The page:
“We’re in a fascinating moment where communities are increasingly establishing data spaces,” notes Turpeinen. While the previous version of the rulebook explained IDSA’s identity, operations, and global impact, “the new rulebook takes it further.”
The IDSA Rulebook is a guide for applying the IDS architecture as a basis for data spaces. It helps data space initiatives define their rules, governance mechanisms, and legal basis. “We are literally taking steps towards the different ecosystems and their communities to support them with this rulebook,” Turpeinen says. The goal is to clarify: How do you set up a data space? What is mandatory to include? How can it be made trustworthy? “This new version of the rulebook is much more comprehensive and reaching out to a broader audience.”
Who should read the IDSA Rulebook?
The rulebook is for participants in data ecosystems, data sharing initiatives, people and companies interested in data sharing standards, and those who want to know how to set up data spaces. “Basically, anybody who wants to create a concrete data space, but also those of you who already run a data space or are part of a data space initiative. You can see whether you are aligned with the requirements IDSA suggests for building the best functioning and secure data spaces,” Turpeinen emphasizes.
The rulebook caters to two groups of people: those who are new to data spaces and want to learn how to get started, and those who want to use it as a reference to check if they are following IDSA’s advice for data spaces. “You don’t have to be a lawyer or a software engineer to benefit from the text. The IDSA Rulebook is accessible to readers with diverse backgrounds and expertise.”
What is the rulebook about?
The rulebook contains all functional requirements as well as technical, operational, and legal agreements to build and operate data spaces based on IDS. The rulebook lists mandatory and optional functionalities that a data space can have. For example, Turpeinen mentions, “proper access management is necessary to fulfil the criteria of being a data space.” These listings give structure to the various ways a data space can be implemented.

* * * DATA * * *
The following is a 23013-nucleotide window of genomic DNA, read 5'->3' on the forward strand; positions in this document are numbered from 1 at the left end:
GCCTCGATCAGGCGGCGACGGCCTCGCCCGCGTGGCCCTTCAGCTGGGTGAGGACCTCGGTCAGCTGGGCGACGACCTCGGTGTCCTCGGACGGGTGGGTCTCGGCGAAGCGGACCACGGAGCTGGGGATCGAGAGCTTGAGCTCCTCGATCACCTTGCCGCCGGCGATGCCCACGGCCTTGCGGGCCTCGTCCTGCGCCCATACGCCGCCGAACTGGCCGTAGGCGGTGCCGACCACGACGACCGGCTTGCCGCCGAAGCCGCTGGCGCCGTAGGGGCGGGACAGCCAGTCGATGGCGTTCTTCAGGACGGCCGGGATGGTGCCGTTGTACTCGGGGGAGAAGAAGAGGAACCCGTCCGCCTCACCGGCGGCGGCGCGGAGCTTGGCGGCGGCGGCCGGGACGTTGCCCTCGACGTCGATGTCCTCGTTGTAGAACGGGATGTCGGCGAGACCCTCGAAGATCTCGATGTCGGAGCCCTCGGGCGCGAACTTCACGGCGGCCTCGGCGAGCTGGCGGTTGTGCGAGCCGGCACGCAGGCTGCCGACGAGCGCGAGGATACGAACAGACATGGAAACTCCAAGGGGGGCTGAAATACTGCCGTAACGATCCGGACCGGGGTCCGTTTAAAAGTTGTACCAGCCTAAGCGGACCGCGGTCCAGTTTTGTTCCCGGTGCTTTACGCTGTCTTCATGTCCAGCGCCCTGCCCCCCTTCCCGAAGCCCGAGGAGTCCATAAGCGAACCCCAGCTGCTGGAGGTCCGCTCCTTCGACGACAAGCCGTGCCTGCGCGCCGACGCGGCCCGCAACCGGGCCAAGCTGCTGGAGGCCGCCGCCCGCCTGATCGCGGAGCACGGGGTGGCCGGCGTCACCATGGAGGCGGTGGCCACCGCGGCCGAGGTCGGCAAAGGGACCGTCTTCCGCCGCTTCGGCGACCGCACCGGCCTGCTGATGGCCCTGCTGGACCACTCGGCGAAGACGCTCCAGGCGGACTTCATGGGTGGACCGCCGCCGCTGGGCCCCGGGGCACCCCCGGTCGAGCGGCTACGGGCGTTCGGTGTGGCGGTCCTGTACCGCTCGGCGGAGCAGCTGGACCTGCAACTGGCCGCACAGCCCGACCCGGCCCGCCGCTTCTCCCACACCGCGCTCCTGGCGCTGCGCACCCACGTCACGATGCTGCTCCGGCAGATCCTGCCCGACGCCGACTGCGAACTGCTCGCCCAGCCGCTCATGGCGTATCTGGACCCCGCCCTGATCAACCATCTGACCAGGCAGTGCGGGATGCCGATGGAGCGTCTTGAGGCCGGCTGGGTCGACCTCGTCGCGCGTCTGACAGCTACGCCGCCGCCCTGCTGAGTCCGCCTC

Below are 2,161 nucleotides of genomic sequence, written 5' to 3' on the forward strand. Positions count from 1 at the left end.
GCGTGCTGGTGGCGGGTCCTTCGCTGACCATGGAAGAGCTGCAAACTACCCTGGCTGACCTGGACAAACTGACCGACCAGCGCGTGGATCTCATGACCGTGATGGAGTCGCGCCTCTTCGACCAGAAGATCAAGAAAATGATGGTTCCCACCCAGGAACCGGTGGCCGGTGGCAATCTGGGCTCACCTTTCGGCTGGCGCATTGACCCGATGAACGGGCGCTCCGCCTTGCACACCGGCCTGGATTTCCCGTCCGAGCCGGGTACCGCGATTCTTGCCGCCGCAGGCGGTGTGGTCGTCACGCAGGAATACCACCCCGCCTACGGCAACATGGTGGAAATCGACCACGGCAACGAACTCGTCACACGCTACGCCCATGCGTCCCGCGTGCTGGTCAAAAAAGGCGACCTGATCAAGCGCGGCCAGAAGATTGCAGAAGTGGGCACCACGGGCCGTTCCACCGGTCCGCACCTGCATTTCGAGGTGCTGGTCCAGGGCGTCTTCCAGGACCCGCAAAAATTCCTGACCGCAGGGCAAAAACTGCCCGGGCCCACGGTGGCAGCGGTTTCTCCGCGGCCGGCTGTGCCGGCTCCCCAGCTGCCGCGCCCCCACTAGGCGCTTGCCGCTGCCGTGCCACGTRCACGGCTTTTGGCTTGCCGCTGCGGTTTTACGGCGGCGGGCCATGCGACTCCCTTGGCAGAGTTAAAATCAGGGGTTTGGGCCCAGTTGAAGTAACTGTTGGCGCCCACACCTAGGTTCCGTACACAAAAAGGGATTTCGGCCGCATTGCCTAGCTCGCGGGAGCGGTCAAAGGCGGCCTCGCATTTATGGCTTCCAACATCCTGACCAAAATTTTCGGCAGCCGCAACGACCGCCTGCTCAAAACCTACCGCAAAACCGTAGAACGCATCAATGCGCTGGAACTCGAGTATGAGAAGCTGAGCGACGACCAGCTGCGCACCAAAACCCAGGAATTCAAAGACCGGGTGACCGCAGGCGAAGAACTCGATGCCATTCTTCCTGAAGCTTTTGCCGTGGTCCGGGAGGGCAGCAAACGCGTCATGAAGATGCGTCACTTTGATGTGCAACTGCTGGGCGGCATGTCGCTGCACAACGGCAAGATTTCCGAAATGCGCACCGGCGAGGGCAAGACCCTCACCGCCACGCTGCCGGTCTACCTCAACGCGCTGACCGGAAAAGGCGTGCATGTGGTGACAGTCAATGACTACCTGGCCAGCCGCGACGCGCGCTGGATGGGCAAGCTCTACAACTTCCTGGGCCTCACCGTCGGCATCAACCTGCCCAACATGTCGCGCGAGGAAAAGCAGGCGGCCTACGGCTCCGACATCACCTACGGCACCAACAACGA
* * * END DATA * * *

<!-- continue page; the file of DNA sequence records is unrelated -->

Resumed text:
As stated in the IDS Reference Architecture Model, data spaces must be created according to IDS principles, which means that the rulebook is specific to IDS. But also, when a company joins an existing data space, there are instructions and built-in initiation steps. This document can also help determine how mature an initiative is by checking if it adheres to the IDSA rulebook’s guidelines. It’s crucial to ensure that the initiative is trustworthy before joining.
Input from the community
“We encourage the IDSA community members to examine the rulebook,” Turpeinen stresses. “Our call to action is: Give us feedback in the area of your expertise and let us make this rulebook and its future versions as good as we can together!”
Input is sought for all parts of the rulebook, but the rulebook working group is particularly interested in comments regarding these three topics:
- Inter-data space governance: It’s challenging when several data spaces need to agree on how to share data at the governance level. Should the rulebook provide guidance on this issue, or should it be left out of the document?
- Data space authority: IDSA has newly introduced the idea of a data space authority, which explains its role and what it does in this rulebook. It’s a way to structure the governance side of data spaces, but it’s not yet tested enough with community members. Does it make sense?
- Legal templates: The document includes templates, which are a set of legal agreements that data space initiatives could use as a resource. Do these contractual agreements work in this context? Is there something specific in national regulation that we could add to what we are proposing?
The IDSA Rulebook provides guiding principles for building and defining data spaces with specific architectures and rules to maintain data sovereignty while sharing data. It offers solutions to the growing market for data sharing.
The analysis of the functional, operational, and legal framework for data spaces is ongoing and subject to continuous debate and will be continued in future versions of the rulebook. Common governance frameworks for data space instances can achieve interoperability between data spaces.